Jay (Jonny Weston) grows up studying the breaks of the waves in his home of Santa Cruz, CA. Saddled with an absentee father and a single mom (Elisabeth Shue) struggling to make ends meet, he turns to Frosty (Gerard Butler), a family man who sneaks away from his wife (Abigail Spencer) to Half Moon Bay on occasion to ride the big waves. He's soon training Jay in a methodical manner that makes him appear as some sort of Mr. Miyagi of the seas.
Since he was young, Jay has always pined for Kim, a girl a few years his senior, with the age gap creating a recurring impediment in their social circles. She's smart enough to realize that there must be a good reason why she continues to find herself in his presence time and time again though. With her encouragement and Frosty's guidance, Jay pushes towards tackling Mavericks: waves of awe-inspiring proportions.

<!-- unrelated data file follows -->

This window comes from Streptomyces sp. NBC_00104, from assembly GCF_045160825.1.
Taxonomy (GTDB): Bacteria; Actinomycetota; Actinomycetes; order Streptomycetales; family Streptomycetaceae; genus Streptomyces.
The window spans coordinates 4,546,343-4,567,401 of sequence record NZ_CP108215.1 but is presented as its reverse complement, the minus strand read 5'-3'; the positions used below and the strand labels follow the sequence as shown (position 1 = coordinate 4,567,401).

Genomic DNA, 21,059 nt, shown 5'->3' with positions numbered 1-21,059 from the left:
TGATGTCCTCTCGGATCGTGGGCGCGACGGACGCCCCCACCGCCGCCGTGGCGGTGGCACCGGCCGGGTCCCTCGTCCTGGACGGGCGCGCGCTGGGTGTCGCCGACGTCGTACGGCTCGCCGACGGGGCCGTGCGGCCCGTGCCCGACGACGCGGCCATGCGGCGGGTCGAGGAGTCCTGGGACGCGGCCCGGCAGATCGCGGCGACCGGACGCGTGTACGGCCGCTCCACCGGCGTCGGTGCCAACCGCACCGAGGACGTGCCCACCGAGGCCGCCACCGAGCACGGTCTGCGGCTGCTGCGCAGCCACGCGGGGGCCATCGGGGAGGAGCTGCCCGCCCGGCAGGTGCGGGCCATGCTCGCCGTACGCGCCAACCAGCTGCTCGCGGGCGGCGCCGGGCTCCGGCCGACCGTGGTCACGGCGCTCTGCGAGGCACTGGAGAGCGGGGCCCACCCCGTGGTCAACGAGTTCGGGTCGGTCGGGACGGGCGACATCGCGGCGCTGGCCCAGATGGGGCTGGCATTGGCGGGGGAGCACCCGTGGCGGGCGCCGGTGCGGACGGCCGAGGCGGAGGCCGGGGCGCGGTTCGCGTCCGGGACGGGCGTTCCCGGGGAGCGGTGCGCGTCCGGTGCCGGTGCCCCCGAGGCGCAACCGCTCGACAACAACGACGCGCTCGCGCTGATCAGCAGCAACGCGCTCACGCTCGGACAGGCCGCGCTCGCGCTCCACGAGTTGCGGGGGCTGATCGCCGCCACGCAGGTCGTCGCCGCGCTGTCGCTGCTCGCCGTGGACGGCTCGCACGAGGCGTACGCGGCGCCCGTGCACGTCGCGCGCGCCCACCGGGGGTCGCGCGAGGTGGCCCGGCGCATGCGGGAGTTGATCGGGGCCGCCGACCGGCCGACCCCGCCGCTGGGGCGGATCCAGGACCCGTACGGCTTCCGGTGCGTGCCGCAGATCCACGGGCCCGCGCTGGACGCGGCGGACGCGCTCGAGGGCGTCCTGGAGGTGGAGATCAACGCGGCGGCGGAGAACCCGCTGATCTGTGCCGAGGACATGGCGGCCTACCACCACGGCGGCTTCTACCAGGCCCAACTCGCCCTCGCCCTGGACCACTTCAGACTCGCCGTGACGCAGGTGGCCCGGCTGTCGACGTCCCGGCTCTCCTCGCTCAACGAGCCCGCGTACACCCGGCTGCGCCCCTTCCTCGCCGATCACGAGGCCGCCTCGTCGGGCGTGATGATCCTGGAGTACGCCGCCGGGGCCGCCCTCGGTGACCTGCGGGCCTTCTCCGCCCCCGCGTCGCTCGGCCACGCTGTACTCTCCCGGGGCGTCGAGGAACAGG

The plotting is a little ham-fisted, the dialogue a tad clunky and Butler's American accent spotty at best, but the sprit of Moriarty overshadows these shortcomings. Weston successfully conveys his unflappable attitude and single-minded determination, and in his scenes with Butler, the essence of a life-altering dynamic is crystallized.
Amidst the exciting surfing scenes, which capture the giant swells of water in all their glory, the film never loses track of the human stakes. Director Curtis Hanson (L.A. Confidential, Wonder Boys) was forced to leave the film while shooting due to emergency heart surgery and journeyman Michael Apted (Gorillas in the Mist, the Up film series) stepped in to finish the task. It must seem somehow fitting to Hanson that he should have a brush with mortality while depicting someone who embraced his with such vigour.
He has helped to create a biopic that embraces the traditional Hollywood formula even as it turns it slightly on its head. For, while he may not have been around as long as some, Jay Moriarty crammed a great deal of living into 22 years. (Fox)